Pearl Jam Stirs Up Net Neutrality Debate
A Pearl Jam performance seems to have stirred up the debate over Net Neutrality, or the effort underway in Washington that would bar Internet providers from giving preferential treatment to certain content on their networks.
Last weekend, an AT&T-sponsored webcast of Pearl Jam's Lollapolooza performance cut out some politically-charged lyrics aimed at President Bush. Since then, a slew of public interest groups, like SaveTheInternet.com Coalition, Free Press, Public Knowledge and the Future of Music Coalition, as well as the band itself, have attacked the company for censoring Web content.
AT&T said muting the lyrics was unintentional. In response to the criticism, AT&T said in a statement that a person in charge of monitoring content for profanity mistakenly edited out the lyrics. The company said it will work with Pearl Jam to post the uncut version of the song.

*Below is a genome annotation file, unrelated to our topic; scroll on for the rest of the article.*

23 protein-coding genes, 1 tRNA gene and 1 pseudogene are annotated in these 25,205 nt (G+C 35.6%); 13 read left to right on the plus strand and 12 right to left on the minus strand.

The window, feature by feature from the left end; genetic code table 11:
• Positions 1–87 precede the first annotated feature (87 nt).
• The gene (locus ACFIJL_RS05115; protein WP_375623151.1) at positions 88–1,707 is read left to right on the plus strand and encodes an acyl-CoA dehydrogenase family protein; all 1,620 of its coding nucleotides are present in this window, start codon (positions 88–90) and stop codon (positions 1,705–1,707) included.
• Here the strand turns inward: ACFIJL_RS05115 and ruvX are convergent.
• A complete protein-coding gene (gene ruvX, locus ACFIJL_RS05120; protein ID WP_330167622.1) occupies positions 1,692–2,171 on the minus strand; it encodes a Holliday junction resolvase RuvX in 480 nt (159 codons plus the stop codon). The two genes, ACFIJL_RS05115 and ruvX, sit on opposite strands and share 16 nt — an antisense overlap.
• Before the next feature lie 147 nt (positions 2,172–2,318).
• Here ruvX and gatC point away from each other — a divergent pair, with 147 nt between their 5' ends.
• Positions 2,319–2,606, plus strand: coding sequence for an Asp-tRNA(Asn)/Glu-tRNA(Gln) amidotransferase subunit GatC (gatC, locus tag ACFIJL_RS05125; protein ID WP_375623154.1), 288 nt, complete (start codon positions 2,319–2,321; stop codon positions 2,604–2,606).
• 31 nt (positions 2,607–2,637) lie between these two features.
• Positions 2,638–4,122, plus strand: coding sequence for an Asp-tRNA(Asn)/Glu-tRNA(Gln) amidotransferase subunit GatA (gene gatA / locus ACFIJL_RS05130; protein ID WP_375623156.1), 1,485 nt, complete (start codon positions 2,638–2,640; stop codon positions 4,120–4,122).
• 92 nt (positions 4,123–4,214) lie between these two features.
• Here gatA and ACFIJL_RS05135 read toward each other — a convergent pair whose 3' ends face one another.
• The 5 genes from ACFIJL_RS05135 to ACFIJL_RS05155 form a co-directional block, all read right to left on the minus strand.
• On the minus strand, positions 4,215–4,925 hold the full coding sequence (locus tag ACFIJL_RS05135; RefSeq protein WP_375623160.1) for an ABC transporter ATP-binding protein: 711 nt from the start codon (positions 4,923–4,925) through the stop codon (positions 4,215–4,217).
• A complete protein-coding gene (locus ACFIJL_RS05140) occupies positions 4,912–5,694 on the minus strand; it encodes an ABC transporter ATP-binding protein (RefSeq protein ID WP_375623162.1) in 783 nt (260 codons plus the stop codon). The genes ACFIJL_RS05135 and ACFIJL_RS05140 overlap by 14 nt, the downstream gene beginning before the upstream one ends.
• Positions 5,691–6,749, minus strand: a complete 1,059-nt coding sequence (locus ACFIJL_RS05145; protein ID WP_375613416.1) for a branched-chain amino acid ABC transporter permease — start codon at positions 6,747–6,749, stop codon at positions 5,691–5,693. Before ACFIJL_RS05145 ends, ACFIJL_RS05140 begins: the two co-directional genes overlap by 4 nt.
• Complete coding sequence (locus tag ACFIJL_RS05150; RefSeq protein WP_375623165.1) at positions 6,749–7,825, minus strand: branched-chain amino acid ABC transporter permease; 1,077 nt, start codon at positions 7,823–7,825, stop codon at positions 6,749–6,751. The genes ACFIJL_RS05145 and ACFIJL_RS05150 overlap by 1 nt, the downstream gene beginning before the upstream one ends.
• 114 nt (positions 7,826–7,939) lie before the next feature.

But the groups railing against AT&T don't seem to buy that explanation. They're pointing to the incident as a reason Congress should make content-blocking illegal.
AT&T and other Internet service providers have said they need flexibility to manage Internet traffic. They also say such legislation is unnecessary because there is no evidence that blocking is actually occurring. Under the conditions of AT&T's December purchase of BellSouth, AT&T temporarily agreed not to obstruct access to content on its network.
Net neutrality has long been a hot-button issue for consumer advocates and Internet companies, but it hasn't gotten a lot of attention on the Hill this year. Incidents like this might ignite that fire again.
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